Cordon bleu cuisine at Brooklyn Scouts

Our cubs, and their cooking efforts, rose to the occasion on Monday night.  With “air” the theme of the term, we looked at the different ways that air can be powerful – from tornados to bombe Alaska, where air beaten with eggs (and a fair bit of sugar!) makes a toasty blanket for icecream scoops in a hot oven.

A slow to heat oven and only two electric beaters meant that proceedings went a bit slower than intended, but most scouts had an opportunity to leanr how to separate eggs, to make a meringue mix, to apply it to a mini-icecream bombe, and then enjoy the proceeds.   Here is the recipe if you would like to try it at home.   We’ll arrange for a repeat, perhaps next term, and would welcome a couple of parent helpers who could bring their hand held electric egg beater from home.     And let us know if anyone has a great recipe for egg yolks!

BOMBE ALASKA (mini Bombes)

Ingredients (to serve six)

6 Plain biscuits eg superwine
¼ cup Raspberry jam
½ Ltr Ice cream
2 Eggs
⅔ cup Caster sugar
1 to garnish Icing sugar


  1. Place biscuits on a small oven tray. Place a teaspoonful of jam on the centre of each biscuit. Roll six equal-sized scoops of ice cream and place one on each biscuit. Transfer to the freezer for at least one hour to harden, or until ready to serve.
  2. Heat oven to 200°C then, just before they’re needed, place egg whites in a clean bowl and whisk until soft peaks form. Continue beating while adding caster sugar, one tablespoonful at a time. Beat for a few minutes more, until meringue is stiff and glossy.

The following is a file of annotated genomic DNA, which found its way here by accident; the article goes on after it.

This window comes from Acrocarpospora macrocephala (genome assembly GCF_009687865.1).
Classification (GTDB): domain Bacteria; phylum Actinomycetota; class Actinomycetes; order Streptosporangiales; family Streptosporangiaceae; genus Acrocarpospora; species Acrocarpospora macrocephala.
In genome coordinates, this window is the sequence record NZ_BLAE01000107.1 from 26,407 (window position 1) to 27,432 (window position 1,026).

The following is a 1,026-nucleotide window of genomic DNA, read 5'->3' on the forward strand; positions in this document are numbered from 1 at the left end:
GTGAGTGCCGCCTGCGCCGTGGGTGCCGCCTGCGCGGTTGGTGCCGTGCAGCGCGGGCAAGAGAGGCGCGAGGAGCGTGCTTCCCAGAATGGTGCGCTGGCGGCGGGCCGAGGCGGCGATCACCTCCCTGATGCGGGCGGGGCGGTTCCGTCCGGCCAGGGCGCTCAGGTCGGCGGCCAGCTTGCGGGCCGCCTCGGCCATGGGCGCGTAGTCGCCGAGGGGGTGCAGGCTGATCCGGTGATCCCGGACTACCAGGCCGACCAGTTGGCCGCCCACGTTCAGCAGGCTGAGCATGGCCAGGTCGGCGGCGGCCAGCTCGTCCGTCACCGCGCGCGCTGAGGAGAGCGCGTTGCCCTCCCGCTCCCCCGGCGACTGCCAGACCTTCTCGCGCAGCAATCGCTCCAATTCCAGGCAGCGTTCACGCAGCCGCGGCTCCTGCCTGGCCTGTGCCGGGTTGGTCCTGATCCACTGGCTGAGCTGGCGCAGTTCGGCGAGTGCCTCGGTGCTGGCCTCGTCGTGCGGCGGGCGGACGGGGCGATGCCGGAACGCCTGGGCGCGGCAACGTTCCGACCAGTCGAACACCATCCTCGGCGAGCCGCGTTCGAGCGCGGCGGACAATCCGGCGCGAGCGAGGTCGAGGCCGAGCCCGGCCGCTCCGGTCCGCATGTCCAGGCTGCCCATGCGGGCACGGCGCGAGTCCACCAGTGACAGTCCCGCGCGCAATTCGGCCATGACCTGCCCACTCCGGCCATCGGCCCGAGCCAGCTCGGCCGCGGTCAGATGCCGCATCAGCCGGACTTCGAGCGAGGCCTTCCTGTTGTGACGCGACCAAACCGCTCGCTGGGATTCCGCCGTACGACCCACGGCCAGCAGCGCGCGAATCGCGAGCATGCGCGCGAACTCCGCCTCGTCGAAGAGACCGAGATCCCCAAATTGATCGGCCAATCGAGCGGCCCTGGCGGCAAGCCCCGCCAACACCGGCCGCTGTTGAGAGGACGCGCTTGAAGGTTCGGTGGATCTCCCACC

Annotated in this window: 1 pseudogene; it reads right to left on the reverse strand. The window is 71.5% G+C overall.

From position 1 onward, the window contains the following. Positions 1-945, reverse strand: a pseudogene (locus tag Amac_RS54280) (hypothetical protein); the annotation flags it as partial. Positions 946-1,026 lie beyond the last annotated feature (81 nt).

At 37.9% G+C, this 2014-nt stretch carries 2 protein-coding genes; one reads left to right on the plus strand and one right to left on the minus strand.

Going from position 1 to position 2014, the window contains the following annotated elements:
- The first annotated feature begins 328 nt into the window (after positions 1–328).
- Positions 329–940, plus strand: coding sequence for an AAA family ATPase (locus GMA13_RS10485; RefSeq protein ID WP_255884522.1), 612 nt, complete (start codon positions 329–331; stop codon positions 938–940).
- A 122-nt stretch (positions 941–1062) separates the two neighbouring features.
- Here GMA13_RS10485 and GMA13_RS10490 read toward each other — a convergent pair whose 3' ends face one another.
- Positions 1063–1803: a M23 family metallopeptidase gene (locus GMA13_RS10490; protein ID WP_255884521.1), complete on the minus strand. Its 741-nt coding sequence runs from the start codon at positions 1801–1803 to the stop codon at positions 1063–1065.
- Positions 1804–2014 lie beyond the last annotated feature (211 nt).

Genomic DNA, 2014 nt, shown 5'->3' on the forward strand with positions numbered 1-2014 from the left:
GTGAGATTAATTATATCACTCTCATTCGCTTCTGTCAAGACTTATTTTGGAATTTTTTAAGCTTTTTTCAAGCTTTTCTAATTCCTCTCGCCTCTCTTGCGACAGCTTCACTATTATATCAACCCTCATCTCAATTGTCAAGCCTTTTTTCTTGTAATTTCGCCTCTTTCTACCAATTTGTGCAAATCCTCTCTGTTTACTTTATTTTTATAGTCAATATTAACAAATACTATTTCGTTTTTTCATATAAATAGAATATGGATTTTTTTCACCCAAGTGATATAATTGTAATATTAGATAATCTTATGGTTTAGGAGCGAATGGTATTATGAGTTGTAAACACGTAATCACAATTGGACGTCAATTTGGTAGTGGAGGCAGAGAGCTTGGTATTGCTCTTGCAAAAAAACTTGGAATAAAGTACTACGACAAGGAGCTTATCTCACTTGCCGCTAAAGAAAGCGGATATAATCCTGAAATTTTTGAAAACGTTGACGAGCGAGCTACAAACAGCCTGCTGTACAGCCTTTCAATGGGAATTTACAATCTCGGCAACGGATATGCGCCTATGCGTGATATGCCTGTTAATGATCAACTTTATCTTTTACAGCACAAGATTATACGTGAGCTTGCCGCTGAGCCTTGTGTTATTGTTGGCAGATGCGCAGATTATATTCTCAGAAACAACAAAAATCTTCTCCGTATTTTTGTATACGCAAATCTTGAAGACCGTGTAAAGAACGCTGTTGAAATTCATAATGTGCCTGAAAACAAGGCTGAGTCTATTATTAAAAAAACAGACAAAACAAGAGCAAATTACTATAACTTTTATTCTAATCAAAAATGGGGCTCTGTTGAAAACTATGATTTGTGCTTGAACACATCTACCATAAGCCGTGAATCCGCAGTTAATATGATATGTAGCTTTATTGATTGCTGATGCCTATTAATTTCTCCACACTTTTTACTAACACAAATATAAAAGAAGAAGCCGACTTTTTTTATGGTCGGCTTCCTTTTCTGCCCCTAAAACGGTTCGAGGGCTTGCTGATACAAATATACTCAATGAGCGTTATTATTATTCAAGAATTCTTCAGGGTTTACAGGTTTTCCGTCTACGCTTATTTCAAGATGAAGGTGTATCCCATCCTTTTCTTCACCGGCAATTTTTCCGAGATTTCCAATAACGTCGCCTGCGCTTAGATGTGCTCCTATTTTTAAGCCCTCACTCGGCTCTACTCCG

3. Remove icecream-topped biscuits from the freezer. Spread meringue mixture over icecream to completely cover, then make peaks of mixture if desired.
  4. Bake immediately for three to four minutes, or until meringue peaks turn brown. Remove from the oven and serve immediately, before icecream melts.

The key to this dessert is keeping the cake and the ice cream as cold as possible before coating and baking.     Chocolate icecream (or other flavours) can be substituted for the vanilla.   You can use small rounds of cake or sponge instead of the biscuits;  however, the firm biscuit base makes the mini Bombes easier to handle for younger chefs.


Group Camp Brookfields May 2017

11 Cubs and 8 Scouts placed themselves in the hands of 6 Venturers for a weekend of exciting activities.  We were gently sprinkled with rain, smears of mud and a rainbow, before being baked by a roasting fire and finally frozen overnight by a frost!?

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A slippery trip through the obstacle course (raising adrenaline levels for some) was followed by some pioneering using basic lashing techniques – which also seemed to be pretty challenging for some youth!  During the afternoon another series of activities were undertaken, one involved being lead through a course blindfolded.

Dinner was cooked in foil packets placed on the hot embers of fires lit by each of the three patrols.   Later in the evening we joined with neighbouring Guides at The Kauri Circle for a series of skits around a camp fire.